Although the parking bays are slightly wider than is the case with similar door-zone cycle lanes in Glasgow, the cycle lane is still where car doors will open into.

The start of the Holmston Road replacement cycle lane. The two-way segregated lane was removed after pro-car councillors went in a huff.

The Holmston Road cycle lane commences around the bend (sign just visible in #85995).

First sign of the Holmston Road cycle lane (behind the branches).

Narrow road past school with lots of motor traffic. But excess motor traffic is a problem right across Ayr.

Cycling in Ayr appears to be only for the brave. This busy double roundabout is at the start of Holmston Road. Note how the visibility of the school 20mph sign on Holmston Road is obstructed.

Covered cycle parking in Burns Statue Square, Ayr town centre.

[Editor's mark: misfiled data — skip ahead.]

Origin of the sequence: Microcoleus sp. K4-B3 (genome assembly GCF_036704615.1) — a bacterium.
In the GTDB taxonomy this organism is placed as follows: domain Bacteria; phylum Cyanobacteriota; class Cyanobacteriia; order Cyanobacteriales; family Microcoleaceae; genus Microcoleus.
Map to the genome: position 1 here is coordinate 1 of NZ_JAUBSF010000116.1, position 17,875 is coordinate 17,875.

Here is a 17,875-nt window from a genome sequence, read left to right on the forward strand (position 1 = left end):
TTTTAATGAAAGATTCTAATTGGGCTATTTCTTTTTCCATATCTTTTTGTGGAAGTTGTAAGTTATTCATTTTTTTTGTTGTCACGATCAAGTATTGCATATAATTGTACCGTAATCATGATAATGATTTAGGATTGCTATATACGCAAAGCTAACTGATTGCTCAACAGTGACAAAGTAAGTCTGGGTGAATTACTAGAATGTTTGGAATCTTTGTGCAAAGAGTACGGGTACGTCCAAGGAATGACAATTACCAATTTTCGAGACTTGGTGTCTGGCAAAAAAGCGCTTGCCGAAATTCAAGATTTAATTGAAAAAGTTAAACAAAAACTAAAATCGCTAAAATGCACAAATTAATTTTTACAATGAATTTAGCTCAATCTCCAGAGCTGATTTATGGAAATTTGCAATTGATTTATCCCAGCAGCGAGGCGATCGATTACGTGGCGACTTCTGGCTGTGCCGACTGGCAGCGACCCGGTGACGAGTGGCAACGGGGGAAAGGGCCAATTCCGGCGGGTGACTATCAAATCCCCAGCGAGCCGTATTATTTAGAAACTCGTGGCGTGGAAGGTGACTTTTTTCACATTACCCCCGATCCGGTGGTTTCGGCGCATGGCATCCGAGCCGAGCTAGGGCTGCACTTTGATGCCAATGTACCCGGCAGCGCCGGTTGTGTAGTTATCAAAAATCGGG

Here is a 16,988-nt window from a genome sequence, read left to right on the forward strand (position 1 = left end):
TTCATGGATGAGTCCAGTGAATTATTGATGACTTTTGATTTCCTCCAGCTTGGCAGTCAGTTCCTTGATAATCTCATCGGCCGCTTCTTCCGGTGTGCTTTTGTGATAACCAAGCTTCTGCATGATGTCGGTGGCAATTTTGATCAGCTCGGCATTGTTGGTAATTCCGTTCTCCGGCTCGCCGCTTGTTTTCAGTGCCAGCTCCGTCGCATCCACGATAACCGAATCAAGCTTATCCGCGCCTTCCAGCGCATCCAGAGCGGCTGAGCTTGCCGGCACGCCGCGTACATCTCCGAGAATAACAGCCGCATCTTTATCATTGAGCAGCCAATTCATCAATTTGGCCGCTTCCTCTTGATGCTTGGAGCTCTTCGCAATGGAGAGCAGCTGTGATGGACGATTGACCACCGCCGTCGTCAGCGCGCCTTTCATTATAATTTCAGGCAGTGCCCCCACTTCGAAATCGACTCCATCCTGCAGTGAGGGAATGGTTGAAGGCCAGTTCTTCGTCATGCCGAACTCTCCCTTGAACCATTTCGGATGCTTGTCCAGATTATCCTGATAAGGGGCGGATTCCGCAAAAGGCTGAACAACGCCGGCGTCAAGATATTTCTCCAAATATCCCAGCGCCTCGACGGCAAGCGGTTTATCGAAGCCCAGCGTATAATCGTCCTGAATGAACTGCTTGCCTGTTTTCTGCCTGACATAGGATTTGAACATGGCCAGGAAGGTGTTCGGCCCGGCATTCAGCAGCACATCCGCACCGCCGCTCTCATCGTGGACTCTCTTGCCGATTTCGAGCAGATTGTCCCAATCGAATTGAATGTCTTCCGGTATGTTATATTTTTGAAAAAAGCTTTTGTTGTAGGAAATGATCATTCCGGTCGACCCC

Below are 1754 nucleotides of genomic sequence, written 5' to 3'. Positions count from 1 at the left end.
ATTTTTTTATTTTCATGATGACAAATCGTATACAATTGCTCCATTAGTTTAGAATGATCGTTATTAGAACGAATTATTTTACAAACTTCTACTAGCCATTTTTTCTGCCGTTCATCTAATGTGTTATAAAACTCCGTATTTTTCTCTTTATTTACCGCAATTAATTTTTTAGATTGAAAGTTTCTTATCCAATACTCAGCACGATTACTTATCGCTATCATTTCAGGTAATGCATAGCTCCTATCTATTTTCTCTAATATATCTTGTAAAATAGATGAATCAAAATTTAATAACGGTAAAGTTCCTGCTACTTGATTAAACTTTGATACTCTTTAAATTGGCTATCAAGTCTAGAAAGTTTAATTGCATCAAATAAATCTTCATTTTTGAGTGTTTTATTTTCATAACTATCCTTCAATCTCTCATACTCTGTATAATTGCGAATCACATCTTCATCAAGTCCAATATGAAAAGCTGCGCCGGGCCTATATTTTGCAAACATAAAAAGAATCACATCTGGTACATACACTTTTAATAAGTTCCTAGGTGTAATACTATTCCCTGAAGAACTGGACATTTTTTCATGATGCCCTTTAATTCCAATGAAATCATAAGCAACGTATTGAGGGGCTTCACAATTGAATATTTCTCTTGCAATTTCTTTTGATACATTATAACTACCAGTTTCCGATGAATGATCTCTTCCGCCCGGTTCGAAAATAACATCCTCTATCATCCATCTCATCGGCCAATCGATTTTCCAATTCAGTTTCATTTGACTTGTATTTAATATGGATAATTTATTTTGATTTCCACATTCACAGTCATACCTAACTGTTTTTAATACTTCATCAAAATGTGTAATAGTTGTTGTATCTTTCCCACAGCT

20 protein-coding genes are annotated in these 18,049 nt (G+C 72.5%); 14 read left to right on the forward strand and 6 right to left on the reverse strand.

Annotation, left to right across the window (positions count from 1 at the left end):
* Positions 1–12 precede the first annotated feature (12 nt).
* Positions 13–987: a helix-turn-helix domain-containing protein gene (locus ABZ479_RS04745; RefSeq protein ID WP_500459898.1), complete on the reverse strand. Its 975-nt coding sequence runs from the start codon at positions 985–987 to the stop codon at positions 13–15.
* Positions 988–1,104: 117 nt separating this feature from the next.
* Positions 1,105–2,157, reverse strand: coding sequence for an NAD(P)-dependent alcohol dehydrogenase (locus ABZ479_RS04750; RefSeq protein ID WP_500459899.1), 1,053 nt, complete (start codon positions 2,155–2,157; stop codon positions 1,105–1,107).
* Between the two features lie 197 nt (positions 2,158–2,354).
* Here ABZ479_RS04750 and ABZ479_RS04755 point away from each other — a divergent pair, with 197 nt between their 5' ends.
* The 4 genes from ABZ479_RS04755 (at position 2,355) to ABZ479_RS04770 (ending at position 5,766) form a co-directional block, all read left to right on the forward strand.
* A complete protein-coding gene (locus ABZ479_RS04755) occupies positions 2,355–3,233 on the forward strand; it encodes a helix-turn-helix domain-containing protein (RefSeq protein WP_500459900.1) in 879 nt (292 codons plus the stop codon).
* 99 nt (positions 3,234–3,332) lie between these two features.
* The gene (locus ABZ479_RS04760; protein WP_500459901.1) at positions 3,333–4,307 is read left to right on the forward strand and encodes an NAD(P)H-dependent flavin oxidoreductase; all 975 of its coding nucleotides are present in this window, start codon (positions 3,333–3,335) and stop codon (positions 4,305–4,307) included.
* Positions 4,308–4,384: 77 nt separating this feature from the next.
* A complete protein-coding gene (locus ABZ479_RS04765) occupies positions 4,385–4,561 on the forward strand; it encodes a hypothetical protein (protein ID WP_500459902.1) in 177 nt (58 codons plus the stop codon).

Cycle parking on the platform at Ayr station, within the safely of the area protected by the ticket barriers.

Blind corner caused by bus shelter on NCN 7 shared-use footway at Prestwick Airport.

NCN 7 shared-use footway alongside the A79 at Prestwick Airport. Just a buffer strip of coloured surfacing between the cycleway and the 40mph carriageway.

"Please do not obstruct" - oh, the irony! See also #85962.

NCN 7 shared-use footway at the Prestwick Airport bus stop. See also #85965.

Decrepit cycle parking shelter (for permit holders only seemingly) at Prestwick Airport.

Great new cycle lane on busy i#Ayr road now open well done @AyrshireRoads @SustransScot go and use @VisitSWScotland https://t.co/EOKVGr33AL

Well done South Ayrshire! Fantastic cycle track on Holmston Road. Let's hope that others follow your example. https://t.co/lBpPu0ovke

No vehicles allowed on this section of NCN 7

Wheel-twister cycle parking at Troon railway station, southbound platform

South Ayrshire council and Sustrans have gone to some efforts to promote cycling in the area. Pity there is no policing!